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Paris couture opens with Schiaparelli

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Paris haute couture season opened Monday morning with the Schiaparelli show, as stretch limos and white Rolls Royces ferried Serena Williams, Kelly Rutherford, Philippine Leroy-Beaulieu to this surrealist show.

Schiaparelli Couture SS25 – FNW

A technically brilliant display whose opening look was a phoenix gown, where two 3D chrome trompe l’oeil feathered wings gently wrapped around a stunning black mode, attired with silver eggshell earrings.
A show entitled The Phoenix, referencing a moment when founder Elsa Schiaparelli dressed in a coq feather stole in homage to the great ballerina Anna Pavlova, who was something of a doppelganger. Though, where Anna was always linked to her performances in The Dying Swan, Elsa was the phoenix, permanently reinventing herself.

A leitmotif of the whole collection, where washed silk gowns or wool crepe bustier dresses had Phoenix-wing shoulders, often with plunging necklines.

Staged immaculately in the basement of the Hotel Solomon de Rothschild, turned into a black box, with thick pile carpet and just three huge chandeliers as decor.
The cast marching right up to the front-row, all lit from below with small beams of light, “to get the Degas lighting,” Schiaparelli’s creative director Daniel Roseberry noted post show.
Each model’s head wrapped in transparent crepe, all of them very pointedly looking the guests right in the eye. Demanding social media attention via the iPhone wielding editors and fans. One of those great shows where models feel so obviously empowered they practically smolder.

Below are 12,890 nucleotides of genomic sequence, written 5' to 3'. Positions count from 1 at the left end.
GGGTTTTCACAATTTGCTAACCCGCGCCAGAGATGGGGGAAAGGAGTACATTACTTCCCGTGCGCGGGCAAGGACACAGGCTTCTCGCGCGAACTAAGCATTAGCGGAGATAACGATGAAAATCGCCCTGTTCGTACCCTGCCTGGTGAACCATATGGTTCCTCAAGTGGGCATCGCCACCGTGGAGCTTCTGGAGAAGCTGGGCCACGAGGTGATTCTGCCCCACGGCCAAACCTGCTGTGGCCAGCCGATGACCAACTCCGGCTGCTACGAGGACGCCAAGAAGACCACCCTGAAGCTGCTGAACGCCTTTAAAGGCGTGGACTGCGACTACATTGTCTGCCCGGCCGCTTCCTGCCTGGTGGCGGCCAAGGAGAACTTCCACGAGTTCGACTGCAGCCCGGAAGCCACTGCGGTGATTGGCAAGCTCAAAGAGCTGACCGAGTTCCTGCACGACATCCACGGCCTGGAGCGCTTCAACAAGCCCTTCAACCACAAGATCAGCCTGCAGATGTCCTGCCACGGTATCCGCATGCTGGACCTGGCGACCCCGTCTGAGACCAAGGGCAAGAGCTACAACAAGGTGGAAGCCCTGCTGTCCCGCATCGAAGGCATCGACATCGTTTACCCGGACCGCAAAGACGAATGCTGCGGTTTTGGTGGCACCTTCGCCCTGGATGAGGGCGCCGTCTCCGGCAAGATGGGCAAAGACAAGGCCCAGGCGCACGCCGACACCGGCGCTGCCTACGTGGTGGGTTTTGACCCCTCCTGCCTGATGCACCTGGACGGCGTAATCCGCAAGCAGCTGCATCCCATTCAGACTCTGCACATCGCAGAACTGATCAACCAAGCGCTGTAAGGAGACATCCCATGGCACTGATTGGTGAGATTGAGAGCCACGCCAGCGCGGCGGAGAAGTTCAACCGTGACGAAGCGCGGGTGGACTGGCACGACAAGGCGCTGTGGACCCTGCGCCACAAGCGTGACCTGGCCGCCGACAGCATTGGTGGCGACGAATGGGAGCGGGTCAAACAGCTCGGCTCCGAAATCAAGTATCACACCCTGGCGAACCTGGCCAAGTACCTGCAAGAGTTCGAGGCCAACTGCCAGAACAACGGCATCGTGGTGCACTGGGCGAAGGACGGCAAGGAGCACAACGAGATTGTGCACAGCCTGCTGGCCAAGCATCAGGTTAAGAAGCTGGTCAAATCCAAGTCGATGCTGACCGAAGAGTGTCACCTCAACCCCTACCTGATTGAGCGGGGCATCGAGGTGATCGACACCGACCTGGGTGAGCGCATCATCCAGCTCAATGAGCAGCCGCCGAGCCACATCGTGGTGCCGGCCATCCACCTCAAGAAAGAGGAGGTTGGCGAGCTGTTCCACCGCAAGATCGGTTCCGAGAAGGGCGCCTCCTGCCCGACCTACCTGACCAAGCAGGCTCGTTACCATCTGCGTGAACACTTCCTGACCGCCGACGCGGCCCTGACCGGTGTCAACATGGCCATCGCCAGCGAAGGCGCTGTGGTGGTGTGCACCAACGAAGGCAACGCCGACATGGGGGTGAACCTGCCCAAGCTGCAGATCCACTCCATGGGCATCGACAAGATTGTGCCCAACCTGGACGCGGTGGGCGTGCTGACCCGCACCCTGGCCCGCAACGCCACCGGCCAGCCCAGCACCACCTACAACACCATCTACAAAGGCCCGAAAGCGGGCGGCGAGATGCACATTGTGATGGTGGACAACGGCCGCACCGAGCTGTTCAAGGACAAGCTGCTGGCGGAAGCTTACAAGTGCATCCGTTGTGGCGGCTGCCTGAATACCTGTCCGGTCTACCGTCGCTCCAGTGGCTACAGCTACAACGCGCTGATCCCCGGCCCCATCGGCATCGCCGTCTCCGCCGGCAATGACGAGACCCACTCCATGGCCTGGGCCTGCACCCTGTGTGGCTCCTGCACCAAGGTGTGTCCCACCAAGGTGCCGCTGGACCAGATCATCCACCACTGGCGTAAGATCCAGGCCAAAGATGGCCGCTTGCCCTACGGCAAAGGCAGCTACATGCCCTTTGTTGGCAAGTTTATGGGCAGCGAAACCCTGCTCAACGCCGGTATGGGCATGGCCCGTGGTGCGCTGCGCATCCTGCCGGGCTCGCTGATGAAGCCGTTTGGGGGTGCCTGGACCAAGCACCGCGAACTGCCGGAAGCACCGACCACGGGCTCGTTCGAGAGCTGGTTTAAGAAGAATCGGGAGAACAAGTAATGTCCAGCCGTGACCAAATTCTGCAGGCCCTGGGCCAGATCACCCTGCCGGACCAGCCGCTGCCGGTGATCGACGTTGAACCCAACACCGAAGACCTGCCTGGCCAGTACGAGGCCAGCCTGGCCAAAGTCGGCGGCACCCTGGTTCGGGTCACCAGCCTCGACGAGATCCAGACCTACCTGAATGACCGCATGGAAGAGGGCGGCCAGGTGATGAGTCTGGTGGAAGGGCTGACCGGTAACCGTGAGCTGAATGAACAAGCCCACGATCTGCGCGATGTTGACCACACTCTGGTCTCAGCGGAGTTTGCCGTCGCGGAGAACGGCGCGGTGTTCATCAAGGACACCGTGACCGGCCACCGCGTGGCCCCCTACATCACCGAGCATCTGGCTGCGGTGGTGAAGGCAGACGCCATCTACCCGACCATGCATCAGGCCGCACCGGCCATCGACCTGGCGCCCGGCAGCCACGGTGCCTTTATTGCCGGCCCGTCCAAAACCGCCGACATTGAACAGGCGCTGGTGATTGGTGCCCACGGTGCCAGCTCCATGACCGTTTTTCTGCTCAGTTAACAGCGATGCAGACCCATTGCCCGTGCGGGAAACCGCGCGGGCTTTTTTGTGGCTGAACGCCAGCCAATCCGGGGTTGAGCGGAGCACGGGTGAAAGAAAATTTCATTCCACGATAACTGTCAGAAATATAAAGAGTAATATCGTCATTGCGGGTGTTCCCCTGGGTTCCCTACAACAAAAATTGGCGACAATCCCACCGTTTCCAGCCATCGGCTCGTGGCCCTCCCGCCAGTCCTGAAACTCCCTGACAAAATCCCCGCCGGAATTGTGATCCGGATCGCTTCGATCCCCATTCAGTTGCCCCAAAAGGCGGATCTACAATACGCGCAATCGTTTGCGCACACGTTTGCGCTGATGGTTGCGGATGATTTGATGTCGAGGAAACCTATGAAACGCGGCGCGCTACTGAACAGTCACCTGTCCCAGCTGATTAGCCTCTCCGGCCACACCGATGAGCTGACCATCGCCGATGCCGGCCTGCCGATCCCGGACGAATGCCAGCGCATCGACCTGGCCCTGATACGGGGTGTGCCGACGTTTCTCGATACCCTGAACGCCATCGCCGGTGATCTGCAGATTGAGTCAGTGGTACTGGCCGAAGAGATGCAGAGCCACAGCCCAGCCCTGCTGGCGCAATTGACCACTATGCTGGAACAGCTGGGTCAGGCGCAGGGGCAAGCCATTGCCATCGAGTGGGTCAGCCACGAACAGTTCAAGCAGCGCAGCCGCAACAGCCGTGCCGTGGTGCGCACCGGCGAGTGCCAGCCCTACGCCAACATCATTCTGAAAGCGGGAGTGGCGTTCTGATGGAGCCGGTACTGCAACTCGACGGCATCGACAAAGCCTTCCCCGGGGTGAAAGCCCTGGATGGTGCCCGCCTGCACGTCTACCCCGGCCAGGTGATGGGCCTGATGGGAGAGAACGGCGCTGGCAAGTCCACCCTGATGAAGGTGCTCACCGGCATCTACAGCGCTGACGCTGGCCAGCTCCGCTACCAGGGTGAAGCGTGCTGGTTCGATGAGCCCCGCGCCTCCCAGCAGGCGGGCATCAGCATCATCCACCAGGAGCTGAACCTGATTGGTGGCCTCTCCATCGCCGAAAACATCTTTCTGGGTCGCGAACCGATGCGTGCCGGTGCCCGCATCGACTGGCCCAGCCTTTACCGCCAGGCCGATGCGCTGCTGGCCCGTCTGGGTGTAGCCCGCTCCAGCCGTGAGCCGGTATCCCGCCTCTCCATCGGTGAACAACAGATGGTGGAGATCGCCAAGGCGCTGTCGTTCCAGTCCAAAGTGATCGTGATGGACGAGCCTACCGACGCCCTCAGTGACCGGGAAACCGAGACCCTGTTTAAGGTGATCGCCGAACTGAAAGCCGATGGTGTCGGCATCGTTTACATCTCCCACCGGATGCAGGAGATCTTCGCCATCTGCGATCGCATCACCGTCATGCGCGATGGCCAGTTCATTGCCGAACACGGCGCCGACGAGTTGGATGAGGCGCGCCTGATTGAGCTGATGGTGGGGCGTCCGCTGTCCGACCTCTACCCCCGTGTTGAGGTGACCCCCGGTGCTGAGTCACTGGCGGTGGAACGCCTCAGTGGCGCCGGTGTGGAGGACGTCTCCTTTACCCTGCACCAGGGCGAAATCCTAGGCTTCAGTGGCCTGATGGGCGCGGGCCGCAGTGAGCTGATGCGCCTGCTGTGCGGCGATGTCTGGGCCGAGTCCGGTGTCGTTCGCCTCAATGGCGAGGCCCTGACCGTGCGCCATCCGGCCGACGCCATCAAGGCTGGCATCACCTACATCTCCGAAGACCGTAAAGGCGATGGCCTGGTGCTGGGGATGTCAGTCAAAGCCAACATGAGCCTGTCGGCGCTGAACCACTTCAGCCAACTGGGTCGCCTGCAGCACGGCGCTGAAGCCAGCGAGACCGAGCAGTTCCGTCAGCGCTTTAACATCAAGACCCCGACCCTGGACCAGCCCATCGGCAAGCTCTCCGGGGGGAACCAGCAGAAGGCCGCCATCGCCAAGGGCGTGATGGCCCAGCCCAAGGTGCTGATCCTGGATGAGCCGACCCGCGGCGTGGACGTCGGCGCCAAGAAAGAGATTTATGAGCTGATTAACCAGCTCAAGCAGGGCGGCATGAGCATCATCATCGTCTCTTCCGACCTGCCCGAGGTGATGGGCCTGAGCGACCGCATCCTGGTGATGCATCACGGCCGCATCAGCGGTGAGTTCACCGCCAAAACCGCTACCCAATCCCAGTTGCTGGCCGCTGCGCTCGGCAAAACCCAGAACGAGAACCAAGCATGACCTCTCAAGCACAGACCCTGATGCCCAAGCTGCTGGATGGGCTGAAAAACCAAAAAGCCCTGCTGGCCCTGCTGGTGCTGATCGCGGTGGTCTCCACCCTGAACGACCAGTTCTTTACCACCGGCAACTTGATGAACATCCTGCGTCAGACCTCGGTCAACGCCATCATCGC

Schiaparelli Couture SS25 – FNW

Most dresses finished corset style at the back including a remarkable bustier dress in a mille feuille of hundreds of moving circles that undulated all the way around the set. 
An almost hallucinatory fashion moment, that included a cocoon shaped jumpsuit of faux horsehair and sequins that recreated a zebra skin, and a bird of paradise fantasy jacket in trompe l’oeil feathers.
Backed up with a mournful soundtrack of ballads, including Nina Simone singing Plain Gold Ring.
“I wanted it to feel like a surrealist, hyper sensualist ballet,” explained an almost hoarse Roseberry, post show in the mansion’s courtyard. “I didn’t want to feel nostalgic. I was afraid of a homage. So, I wanted it to feel old, but young and twisted at the same time,” he concluded.

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